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Here is my snippet I tested it in Chrome 11, and Firefox 4:

var http = require('http');

http.createServer(function(request, response){
   // Write Headers

   // Write Hello World!
   response.write("Hello World!");

   // End Response after 5 seconds
   }, 5000);


As you can see I timed out the response.end() so I can test if response.write is outputted before the response.end. In my experience though it is not.

Is there a way to output the data before ending the response, something like sending the data in packets?

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3 Answers 3

up vote 9 down vote accepted

If you change the content type to text/plain -- e.g:

// Write Headers
response.writeHead(200, {'Content-Type': 'text/plain'});

then firefox will show the content immediately. Chrome still seems to buffer (if you write a bunch more content, chrome will show it immediately).

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hey you're right! :) –  Ádám Jun 6 '11 at 22:23

There actually is a way that you can do this without setting Content-Type: text/plain and still use text/html as the Content-Type, but you need to tell the browser to expect chunks of data.

This can be done easily like this:

var http = require('http');

http.createServer(function(request, response) {

    response.setHeader('Connection', 'Transfer-Encoding');
    response.setHeader('Content-Type', 'text/html; charset=utf-8');
    response.setHeader('Transfer-Encoding', 'chunked');


    setTimeout(function() {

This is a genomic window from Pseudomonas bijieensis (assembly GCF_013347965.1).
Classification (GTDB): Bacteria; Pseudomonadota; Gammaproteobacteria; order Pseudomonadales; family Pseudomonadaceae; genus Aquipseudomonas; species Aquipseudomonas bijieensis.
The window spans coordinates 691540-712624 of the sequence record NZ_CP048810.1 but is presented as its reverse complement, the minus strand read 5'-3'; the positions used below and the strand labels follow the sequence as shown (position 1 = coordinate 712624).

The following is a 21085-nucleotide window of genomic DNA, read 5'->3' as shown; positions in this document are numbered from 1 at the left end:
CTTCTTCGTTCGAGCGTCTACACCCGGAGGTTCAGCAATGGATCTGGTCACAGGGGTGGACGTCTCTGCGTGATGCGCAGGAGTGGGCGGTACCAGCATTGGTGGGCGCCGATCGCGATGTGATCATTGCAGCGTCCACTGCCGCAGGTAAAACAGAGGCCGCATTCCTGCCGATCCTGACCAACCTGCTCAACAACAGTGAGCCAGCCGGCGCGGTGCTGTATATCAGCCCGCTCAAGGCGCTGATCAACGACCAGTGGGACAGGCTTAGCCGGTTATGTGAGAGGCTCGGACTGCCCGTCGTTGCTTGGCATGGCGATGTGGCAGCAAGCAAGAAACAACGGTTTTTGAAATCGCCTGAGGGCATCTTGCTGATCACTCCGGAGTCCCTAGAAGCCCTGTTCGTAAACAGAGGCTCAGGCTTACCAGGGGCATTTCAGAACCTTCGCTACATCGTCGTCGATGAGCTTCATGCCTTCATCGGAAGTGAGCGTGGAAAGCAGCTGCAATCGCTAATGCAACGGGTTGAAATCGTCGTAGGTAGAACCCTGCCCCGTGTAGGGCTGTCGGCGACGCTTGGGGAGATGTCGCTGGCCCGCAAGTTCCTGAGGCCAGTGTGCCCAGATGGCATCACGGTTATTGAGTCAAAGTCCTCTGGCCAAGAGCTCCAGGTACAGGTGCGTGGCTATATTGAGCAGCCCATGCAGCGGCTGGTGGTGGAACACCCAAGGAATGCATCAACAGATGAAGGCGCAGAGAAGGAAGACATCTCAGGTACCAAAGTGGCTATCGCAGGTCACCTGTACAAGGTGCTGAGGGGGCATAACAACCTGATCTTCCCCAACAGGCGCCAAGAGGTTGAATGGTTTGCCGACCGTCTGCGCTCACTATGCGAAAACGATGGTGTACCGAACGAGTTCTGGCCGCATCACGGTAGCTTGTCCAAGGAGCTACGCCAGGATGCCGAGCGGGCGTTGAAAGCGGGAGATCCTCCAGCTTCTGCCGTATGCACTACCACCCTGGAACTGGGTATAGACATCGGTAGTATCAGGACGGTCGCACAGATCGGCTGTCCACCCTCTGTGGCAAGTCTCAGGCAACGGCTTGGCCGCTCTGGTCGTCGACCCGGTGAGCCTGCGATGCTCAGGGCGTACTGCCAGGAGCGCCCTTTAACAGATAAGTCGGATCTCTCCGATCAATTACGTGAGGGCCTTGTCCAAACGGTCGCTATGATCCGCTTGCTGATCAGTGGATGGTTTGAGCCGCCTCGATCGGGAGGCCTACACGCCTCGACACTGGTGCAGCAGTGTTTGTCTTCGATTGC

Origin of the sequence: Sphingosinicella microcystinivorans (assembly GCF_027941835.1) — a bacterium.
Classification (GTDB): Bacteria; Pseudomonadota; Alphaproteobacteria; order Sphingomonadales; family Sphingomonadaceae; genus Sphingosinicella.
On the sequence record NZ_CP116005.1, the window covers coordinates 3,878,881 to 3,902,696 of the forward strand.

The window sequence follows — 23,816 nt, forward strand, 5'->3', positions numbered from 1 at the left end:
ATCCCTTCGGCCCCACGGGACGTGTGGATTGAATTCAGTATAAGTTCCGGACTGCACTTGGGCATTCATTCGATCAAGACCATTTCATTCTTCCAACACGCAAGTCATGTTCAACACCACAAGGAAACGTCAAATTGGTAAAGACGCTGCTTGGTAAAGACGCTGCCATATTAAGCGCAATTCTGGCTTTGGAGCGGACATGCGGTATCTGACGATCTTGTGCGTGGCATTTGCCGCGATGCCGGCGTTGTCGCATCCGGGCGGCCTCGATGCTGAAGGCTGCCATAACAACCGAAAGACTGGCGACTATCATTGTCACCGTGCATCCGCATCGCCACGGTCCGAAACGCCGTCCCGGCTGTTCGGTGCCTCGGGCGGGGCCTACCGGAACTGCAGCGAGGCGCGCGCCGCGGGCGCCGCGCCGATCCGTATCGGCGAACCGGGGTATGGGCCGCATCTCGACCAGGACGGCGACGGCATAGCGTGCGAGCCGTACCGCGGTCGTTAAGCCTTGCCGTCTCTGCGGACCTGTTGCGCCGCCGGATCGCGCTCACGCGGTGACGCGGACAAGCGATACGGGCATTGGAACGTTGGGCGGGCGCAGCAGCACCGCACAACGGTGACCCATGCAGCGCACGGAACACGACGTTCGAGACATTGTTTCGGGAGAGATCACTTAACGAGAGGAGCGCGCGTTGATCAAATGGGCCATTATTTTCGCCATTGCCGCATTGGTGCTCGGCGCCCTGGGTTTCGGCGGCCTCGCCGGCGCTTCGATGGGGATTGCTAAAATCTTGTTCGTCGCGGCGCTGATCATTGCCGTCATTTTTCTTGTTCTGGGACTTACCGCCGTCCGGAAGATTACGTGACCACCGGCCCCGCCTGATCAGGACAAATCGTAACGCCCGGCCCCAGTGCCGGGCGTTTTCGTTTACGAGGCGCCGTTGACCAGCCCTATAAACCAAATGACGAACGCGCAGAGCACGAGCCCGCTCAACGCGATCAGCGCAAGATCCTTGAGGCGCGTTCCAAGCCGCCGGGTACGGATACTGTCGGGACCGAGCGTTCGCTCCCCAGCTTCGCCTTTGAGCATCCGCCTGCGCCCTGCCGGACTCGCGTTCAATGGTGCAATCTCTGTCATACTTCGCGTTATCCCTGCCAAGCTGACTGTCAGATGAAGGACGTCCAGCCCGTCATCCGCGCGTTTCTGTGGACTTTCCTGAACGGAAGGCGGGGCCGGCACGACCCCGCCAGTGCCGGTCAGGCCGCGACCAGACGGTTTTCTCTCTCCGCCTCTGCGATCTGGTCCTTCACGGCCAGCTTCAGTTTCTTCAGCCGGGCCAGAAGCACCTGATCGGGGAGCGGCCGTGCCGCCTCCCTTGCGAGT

response.write(' world!');
    }, 10000);


You should be aware though, that until response.end() is called the request is still taking place and blocking other requests to your nodejs server.
You can easily test this by opening calling this page (localhost:8888) on two different tabs. One of them will wait 10 seconds, and the other will only get the beginning of the response once the first response ends (meaning you'll wait 10 seconds for the beginning of the response and another 10 seconds till the end of the response, using this code).

You can probably pass this obstacle too by running a couple of nodejs processes and load balancing between them, but then this begins to get much more complicated, and is a thread that should be taken else where... :)

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Here are the primary points you need to take note of:

  • specify a charset
  • each "chunk" will be outputted by the browser (atleast, what I noticed in Chrome) through a new line (<br> if the charset is text/html)

Like so:

res.setHeader('Content-Type', 'text/html; charset=utf-8');
setTimeout(function() {
  setTimeout(function() {
  }, 2000);
}, 2000);
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